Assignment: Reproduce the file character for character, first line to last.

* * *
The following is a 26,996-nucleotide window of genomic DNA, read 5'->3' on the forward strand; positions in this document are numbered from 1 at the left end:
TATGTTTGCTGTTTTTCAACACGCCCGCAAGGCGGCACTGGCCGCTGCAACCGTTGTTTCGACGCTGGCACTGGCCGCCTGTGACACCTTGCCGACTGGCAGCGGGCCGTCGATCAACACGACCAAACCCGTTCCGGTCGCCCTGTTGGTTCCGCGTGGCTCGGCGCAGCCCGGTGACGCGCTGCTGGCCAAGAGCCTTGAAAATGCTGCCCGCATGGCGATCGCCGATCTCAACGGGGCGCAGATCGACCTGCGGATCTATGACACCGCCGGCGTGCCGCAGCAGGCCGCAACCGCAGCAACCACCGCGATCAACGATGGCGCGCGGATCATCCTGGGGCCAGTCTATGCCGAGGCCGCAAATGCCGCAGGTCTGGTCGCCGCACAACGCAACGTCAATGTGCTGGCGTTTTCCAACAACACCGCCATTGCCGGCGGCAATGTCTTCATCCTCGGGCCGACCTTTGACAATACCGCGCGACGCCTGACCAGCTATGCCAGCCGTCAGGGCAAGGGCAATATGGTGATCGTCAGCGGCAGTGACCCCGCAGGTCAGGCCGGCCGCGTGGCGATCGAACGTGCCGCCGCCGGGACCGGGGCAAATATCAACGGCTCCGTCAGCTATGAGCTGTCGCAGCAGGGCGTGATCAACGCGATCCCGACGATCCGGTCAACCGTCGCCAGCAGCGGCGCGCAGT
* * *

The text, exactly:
The following is a 26,996-nucleotide window of genomic DNA, read 5'->3' on the forward strand; positions in this document are numbered from 1 at the left end:
TATGTTTGCTGTTTTTCAACACGCCCGCAAGGCGGCACTGGCCGCTGCAACCGTTGTTTCGACGCTGGCACTGGCCGCCTGTGACACCTTGCCGACTGGCAGCGGGCCGTCGATCAACACGACCAAACCCGTTCCGGTCGCCCTGTTGGTTCCGCGTGGCTCGGCGCAGCCCGGTGACGCGCTGCTGGCCAAGAGCCTTGAAAATGCTGCCCGCATGGCGATCGCCGATCTCAACGGGGCGCAGATCGACCTGCGGATCTATGACACCGCCGGCGTGCCGCAGCAGGCCGCAACCGCAGCAACCACCGCGATCAACGATGGCGCGCGGATCATCCTGGGGCCAGTCTATGCCGAGGCCGCAAATGCCGCAGGTCTGGTCGCCGCACAACGCAACGTCAATGTGCTGGCGTTTTCCAACAACACCGCCATTGCCGGCGGCAATGTCTTCATCCTCGGGCCGACCTTTGACAATACCGCGCGACGCCTGACCAGCTATGCCAGCCGTCAGGGCAAGGGCAATATGGTGATCGTCAGCGGCAGTGACCCCGCAGGTCAGGCCGGCCGCGTGGCGATCGAACGTGCCGCCGCCGGGACCGGGGCAAATATCAACGGCTCCGTCAGCTATGAGCTGTCGCAGCAGGGCGTGATCAACGCGATCCCGACGATCCGGTCAACCGTCGCCAGCAGCGGCGCGCAGT